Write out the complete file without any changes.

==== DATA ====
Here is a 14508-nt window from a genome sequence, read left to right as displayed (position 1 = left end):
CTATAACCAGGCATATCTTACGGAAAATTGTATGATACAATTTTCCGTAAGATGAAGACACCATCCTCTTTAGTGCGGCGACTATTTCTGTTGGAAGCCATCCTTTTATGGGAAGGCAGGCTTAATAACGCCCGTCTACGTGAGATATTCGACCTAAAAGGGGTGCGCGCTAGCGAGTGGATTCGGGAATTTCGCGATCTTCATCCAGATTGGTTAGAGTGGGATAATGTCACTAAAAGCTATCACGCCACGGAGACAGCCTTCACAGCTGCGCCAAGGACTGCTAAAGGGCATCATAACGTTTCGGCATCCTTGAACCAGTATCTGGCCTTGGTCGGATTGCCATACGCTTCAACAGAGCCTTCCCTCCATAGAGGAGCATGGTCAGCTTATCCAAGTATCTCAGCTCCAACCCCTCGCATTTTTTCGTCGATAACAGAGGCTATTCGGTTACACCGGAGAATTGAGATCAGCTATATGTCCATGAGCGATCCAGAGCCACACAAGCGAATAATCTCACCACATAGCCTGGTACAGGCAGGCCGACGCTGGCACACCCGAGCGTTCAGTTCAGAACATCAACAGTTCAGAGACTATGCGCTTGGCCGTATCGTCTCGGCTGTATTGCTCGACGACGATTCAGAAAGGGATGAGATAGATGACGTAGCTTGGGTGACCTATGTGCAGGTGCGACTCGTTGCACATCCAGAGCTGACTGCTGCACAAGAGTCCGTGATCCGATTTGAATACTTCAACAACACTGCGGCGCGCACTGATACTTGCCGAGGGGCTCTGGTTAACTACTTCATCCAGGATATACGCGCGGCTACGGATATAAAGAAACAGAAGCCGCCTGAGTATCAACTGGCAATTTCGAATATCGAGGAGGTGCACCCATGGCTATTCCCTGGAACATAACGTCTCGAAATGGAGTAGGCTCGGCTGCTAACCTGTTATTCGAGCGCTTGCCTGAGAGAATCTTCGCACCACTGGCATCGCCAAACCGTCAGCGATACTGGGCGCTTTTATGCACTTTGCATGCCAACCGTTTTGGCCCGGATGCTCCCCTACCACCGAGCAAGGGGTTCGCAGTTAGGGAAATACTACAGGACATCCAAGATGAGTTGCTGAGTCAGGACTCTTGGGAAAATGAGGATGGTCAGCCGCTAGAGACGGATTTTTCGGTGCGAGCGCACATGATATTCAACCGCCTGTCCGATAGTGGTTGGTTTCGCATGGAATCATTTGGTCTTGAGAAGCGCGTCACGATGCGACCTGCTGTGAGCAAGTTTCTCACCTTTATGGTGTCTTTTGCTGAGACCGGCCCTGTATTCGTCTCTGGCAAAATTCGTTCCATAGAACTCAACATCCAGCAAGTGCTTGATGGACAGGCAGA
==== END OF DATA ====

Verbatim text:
Here is a 14508-nt window from a genome sequence, read left to right as displayed (position 1 = left end):
CTATAACCAGGCATATCTTACGGAAAATTGTATGATACAATTTTCCGTAAGATGAAGACACCATCCTCTTTAGTGCGGCGACTATTTCTGTTGGAAGCCATCCTTTTATGGGAAGGCAGGCTTAATAACGCCCGTCTACGTGAGATATTCGACCTAAAAGGGGTGCGCGCTAGCGAGTGGATTCGGGAATTTCGCGATCTTCATCCAGATTGGTTAGAGTGGGATAATGTCACTAAAAGCTATCACGCCACGGAGACAGCCTTCACAGCTGCGCCAAGGACTGCTAAAGGGCATCATAACGTTTCGGCATCCTTGAACCAGTATCTGGCCTTGGTCGGATTGCCATACGCTTCAACAGAGCCTTCCCTCCATAGAGGAGCATGGTCAGCTTATCCAAGTATCTCAGCTCCAACCCCTCGCATTTTTTCGTCGATAACAGAGGCTATTCGGTTACACCGGAGAATTGAGATCAGCTATATGTCCATGAGCGATCCAGAGCCACACAAGCGAATAATCTCACCACATAGCCTGGTACAGGCAGGCCGACGCTGGCACACCCGAGCGTTCAGTTCAGAACATCAACAGTTCAGAGACTATGCGCTTGGCCGTATCGTCTCGGCTGTATTGCTCGACGACGATTCAGAAAGGGATGAGATAGATGACGTAGCTTGGGTGACCTATGTGCAGGTGCGACTCGTTGCACATCCAGAGCTGACTGCTGCACAAGAGTCCGTGATCCGATTTGAATACTTCAACAACACTGCGGCGCGCACTGATACTTGCCGAGGGGCTCTGGTTAACTACTTCATCCAGGATATACGCGCGGCTACGGATATAAAGAAACAGAAGCCGCCTGAGTATCAACTGGCAATTTCGAATATCGAGGAGGTGCACCCATGGCTATTCCCTGGAACATAACGTCTCGAAATGGAGTAGGCTCGGCTGCTAACCTGTTATTCGAGCGCTTGCCTGAGAGAATCTTCGCACCACTGGCATCGCCAAACCGTCAGCGATACTGGGCGCTTTTATGCACTTTGCATGCCAACCGTTTTGGCCCGGATGCTCCCCTACCACCGAGCAAGGGGTTCGCAGTTAGGGAAATACTACAGGACATCCAAGATGAGTTGCTGAGTCAGGACTCTTGGGAAAATGAGGATGGTCAGCCGCTAGAGACGGATTTTTCGGTGCGAGCGCACATGATATTCAACCGCCTGTCCGATAGTGGTTGGTTTCGCATGGAATCATTTGGTCTTGAGAAGCGCGTCACGATGCGACCTGCTGTGAGCAAGTTTCTCACCTTTATGGTGTCTTTTGCTGAGACCGGCCCTGTATTCGTCTCTGGCAAAATTCGTTCCATAGAACTCAACATCCAGCAAGTGCTTGATGGACAGGCAGA